For a woman, a career in IT can be an exercise in isolation. According to the National Center for Women & Information Technology, women hold 56% of all professional occupations, but only 11% of executives at Fortune 500 tech companies are women. A report released by the center in 2009 showed that 41% of women leave technology companies after 10 years, compared to only 17% of men.
Women also make less than their male counterparts. InformationWeek's 2013 IT Salary Survey reports the median base salary for women IT staffers is $10,000 lower than for males; the gap also persists at higher levels, with female managers earning a median base salary that's $9,000 less than male managers.
Karen Purcell, an engineer, is very familiar with the challenges women face in IT and other STEM (science, technology, engineering and math) careers. As author of "Unlocking Your Brilliance: Smart Strategies for Women to Thrive in Science, Technology, Engineering, and Math," and founder of a nonprofit organization STEMspire, she's working to help young women pursue STEM careers.
Purcell, founder and president of PK Electrical, recently spoke with Network Computing to share her thoughts on women in technology and how they can overcome the barriers to a lasting career.
NWC: What do you think are the biggest obstacles for a woman pursuing a career in IT?
Purcell: One of the biggest obstacles once they get into IT is the attrition rate. That stands true for all the STEM fields; it's been such a male-dominated culture that it's somewhat uninviting to women. By being more aware of it, companies can make the atmosphere and the company culture more inviting for women. I think that would really help.
NWC: Would mentors help?
I find that mentors are a huge advantage; some statistics have proven if a young woman--or anyone--has a mentor in a particular field, that they're more likely to stay in that field. I know for myself, I had a mentor who was male; the mentor doesn't need to be another female. But having that mentor to guide you and show you the ropes definitely helps and encourages women. Mentorship is a huge factor in getting and keeping women in the STEM field.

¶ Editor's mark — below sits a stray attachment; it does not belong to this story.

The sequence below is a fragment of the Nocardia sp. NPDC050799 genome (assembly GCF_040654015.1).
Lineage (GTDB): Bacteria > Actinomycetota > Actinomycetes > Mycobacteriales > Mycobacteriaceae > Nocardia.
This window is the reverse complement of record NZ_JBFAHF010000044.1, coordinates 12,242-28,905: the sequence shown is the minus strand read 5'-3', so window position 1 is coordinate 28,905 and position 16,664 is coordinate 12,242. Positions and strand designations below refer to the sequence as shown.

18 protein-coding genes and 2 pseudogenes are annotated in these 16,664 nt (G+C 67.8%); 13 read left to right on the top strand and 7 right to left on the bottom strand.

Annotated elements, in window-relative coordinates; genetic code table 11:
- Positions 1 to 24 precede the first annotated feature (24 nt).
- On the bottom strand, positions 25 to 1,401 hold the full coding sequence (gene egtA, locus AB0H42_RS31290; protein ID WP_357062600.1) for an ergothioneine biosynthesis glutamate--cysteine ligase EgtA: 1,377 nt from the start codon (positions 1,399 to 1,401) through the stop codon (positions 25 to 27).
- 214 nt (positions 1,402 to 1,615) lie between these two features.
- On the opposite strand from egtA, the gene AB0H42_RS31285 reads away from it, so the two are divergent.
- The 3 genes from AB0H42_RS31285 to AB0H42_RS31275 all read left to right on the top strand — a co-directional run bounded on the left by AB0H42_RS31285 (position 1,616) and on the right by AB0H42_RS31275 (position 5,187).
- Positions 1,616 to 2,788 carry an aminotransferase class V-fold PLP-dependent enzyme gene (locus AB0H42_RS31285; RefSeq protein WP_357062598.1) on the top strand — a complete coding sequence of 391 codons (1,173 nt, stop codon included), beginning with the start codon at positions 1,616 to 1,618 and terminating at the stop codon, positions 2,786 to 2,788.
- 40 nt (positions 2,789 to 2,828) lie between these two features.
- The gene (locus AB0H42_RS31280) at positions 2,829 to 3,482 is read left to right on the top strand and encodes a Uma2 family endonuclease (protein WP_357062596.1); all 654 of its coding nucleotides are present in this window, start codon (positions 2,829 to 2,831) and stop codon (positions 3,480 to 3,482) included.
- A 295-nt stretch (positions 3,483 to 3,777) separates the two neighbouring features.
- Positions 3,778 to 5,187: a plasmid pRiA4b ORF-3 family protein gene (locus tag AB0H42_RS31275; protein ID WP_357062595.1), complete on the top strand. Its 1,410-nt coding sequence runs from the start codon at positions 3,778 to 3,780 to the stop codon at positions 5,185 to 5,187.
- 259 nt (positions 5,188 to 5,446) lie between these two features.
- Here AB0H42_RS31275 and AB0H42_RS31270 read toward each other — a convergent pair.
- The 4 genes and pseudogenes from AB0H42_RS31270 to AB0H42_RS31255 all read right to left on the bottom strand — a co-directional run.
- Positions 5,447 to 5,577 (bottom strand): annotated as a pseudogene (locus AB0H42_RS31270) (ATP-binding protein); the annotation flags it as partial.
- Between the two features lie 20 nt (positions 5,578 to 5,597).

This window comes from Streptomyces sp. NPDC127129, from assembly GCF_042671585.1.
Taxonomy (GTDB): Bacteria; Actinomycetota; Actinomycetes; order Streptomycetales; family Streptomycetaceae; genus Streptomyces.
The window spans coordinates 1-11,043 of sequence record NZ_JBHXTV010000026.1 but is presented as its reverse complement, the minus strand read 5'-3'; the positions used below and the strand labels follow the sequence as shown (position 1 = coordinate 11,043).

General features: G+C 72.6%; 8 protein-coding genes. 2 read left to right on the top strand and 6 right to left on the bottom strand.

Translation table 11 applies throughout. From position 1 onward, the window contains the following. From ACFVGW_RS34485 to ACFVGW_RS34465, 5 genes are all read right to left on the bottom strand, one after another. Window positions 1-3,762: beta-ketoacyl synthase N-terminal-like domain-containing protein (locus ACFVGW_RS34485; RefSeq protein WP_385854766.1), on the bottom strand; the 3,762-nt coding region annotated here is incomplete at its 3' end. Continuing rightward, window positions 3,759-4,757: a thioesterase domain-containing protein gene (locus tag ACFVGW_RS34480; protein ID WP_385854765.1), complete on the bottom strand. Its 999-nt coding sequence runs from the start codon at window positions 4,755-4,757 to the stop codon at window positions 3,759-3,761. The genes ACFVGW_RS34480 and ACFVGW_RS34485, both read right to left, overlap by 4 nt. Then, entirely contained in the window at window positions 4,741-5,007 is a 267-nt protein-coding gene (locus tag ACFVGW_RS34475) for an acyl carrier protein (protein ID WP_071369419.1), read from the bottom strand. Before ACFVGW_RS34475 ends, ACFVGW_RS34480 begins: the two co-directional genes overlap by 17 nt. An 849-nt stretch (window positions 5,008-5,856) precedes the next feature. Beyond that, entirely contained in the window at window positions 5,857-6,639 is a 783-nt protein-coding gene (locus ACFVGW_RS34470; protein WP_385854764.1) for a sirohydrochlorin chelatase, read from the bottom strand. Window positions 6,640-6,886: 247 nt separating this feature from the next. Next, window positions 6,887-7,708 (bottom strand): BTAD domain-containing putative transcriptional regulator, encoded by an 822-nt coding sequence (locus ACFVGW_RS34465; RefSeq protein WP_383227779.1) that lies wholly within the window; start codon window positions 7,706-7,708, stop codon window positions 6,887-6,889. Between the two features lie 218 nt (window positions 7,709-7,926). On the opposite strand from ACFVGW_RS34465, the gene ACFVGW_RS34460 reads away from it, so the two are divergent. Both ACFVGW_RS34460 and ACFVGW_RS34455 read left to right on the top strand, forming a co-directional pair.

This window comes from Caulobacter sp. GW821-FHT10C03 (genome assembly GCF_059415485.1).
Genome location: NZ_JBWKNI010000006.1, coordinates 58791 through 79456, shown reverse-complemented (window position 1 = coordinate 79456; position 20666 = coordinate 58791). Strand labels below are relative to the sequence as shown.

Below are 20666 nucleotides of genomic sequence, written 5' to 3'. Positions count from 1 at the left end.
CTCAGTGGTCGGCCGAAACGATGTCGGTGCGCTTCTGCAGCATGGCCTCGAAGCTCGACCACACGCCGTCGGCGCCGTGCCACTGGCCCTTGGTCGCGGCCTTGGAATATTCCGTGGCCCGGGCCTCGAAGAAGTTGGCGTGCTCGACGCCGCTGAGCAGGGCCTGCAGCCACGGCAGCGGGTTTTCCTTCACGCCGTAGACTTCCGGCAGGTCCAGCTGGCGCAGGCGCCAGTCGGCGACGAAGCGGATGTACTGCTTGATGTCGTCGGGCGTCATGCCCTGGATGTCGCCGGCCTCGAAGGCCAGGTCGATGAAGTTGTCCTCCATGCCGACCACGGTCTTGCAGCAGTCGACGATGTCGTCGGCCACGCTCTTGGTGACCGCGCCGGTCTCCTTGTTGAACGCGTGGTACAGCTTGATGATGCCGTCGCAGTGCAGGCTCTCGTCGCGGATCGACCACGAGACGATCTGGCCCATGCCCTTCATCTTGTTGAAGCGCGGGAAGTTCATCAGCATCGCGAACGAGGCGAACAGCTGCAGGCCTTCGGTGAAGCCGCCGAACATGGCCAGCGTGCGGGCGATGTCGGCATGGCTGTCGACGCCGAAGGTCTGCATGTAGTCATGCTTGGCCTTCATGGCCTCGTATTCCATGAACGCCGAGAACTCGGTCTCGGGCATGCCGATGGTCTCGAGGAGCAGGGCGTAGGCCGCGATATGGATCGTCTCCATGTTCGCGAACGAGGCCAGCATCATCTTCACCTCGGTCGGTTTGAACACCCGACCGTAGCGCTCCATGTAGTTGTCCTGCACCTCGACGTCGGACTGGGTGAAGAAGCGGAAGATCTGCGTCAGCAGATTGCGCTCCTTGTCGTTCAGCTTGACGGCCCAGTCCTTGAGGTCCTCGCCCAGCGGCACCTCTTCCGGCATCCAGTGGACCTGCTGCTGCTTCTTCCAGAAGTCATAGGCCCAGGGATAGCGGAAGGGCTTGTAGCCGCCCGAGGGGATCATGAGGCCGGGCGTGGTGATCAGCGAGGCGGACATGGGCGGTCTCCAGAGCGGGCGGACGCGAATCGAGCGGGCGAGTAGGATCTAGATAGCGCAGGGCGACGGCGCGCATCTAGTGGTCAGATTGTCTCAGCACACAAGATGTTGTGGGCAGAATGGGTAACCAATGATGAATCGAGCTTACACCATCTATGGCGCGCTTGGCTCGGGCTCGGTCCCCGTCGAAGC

NWC: How about professional associations?
There are a ton of professional associations, some of which are geared specifically toward women. There's Women in Technology International and The Society of Women Engineers, which is more engineering-related, but when you have a peer group, you can all relate to one another. It serves as a comfortable group where [members] can share experiences with one another and help and guide the way.
NWC: Can you talk about your own experience in engineering?
I graduated high school in 1985, way back when girls weren't encouraged to go into math and science. I was fortunate that I had a high school teacher who said, 'Consider engineering when you go to college.' I pursued that, but it takes a lot of confidence. Maintaining your confidence through all levels of your education and your career is very important. Once I got into my first job, I felt as if I had to work extra hard to get where I wanted to be; I had to prove myself, maybe more than my male counterparts. Now, I own an engineering firm with 19 employees and two offices [in Reno, Nev., and Denver].
To this day, If I take a younger male employee to a job site and there's a contractor who doesn't know me, they instantly assume my young male employee is the boss and I'm the assistant, until I open my mouth and they realize, 'She's the engineer and knows what she's talking about.' It's a matter of being heard and being accurate. I know my stuff; I communicate that.
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